Chromosomal microarray testing for greater diagnostic yield and greater savings
In July 2013, Dr. Hofherr's group at the Molecular Diagnostics Laboratory within the Children's National Health System brought chromosomal microarray analysis (CMA) in-house. This move decreased the lab's send-out testing by 50%, resulting in an annual saving of over $250,000. One year later, they transitioned to CytoScan Dx Assay, the first FDA-cleared whole-genome chromosomal microarray test to aid in identifying the underlying genetic cause of developmental delay, intellectual disability, congenital anomalies, and dysmorphic features in children. Their initial studies with CytoScan Dx Assay resulted in 28% diagnostic yield.
Prior to transitioning to chromosomal microarray testing and CytoScan Dx Assay, Children's National Health Diagnostics Laboratory was sending more than 90% of its genetic test requests to outside labs. The outsourcing procedures were complex, disorganized, and costly. Providers and patients were often denied insurance pre-authorization because the tests in use were not FDA-cleared.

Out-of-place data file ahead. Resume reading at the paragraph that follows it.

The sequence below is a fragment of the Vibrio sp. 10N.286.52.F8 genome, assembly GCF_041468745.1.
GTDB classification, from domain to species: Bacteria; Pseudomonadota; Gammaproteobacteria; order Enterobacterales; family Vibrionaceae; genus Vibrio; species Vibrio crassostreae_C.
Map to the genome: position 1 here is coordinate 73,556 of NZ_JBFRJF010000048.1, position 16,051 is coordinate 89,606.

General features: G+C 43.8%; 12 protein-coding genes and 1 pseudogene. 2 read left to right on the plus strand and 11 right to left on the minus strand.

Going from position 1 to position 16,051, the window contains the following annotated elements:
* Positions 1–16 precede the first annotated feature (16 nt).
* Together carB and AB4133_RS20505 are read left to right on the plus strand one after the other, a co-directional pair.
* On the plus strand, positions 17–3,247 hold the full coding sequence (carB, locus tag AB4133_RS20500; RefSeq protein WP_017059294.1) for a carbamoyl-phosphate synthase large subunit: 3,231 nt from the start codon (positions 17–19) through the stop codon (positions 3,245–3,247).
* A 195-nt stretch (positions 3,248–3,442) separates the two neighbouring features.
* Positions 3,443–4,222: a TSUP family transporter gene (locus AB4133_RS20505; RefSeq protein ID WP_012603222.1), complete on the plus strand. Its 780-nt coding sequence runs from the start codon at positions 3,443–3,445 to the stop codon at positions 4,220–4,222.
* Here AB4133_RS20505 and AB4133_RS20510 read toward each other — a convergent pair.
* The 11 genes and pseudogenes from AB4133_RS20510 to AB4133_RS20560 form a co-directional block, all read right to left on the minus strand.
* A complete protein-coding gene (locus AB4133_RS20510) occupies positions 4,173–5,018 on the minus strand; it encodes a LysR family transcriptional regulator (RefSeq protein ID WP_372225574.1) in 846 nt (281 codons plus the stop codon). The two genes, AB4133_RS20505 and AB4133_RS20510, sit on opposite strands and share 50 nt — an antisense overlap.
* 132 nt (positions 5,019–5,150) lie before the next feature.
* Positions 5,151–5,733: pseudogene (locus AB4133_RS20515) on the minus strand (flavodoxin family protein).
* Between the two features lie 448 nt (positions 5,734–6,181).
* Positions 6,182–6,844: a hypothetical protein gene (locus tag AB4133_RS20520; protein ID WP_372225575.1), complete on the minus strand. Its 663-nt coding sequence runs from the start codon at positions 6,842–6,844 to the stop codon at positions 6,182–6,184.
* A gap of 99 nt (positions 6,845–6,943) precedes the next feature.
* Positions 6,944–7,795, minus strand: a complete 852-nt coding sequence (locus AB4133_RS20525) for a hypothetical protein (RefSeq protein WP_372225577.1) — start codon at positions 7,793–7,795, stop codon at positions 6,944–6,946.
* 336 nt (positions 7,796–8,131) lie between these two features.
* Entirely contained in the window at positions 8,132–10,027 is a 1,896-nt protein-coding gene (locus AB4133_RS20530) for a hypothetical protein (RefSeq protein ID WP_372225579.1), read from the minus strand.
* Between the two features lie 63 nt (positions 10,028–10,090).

As of April 2015, the team had completed in-house microarray testing on 1000 cases. After the transition to CytoScan Dx Assay, 346 patients with suspected chromosomal disorders were tested. Those tests revealed 99 patients with clinically relevant aberrations, including 74 with copy number variations (CNVs) and 25 with absence of heterozygosity (AOH). Some of the CNVs were considered atypical and would have been missed with conventional fluorescent in situ hybridization (FISH) testing. The CMA results also identified targeted areas of homozygosity for the lab's next-generation sequencing (NGS) pipeline.
Since implementing the FDA-cleared CytoScan Dx Assay in-house, the lab has noticed a significant decrease in denials, appeals, and peer-to-peer requests for CMA testing. The lab expects that with this test, providers will spend less time obtaining authorization and patients will have a better chance of obtaining coverage.
Read more about this work ›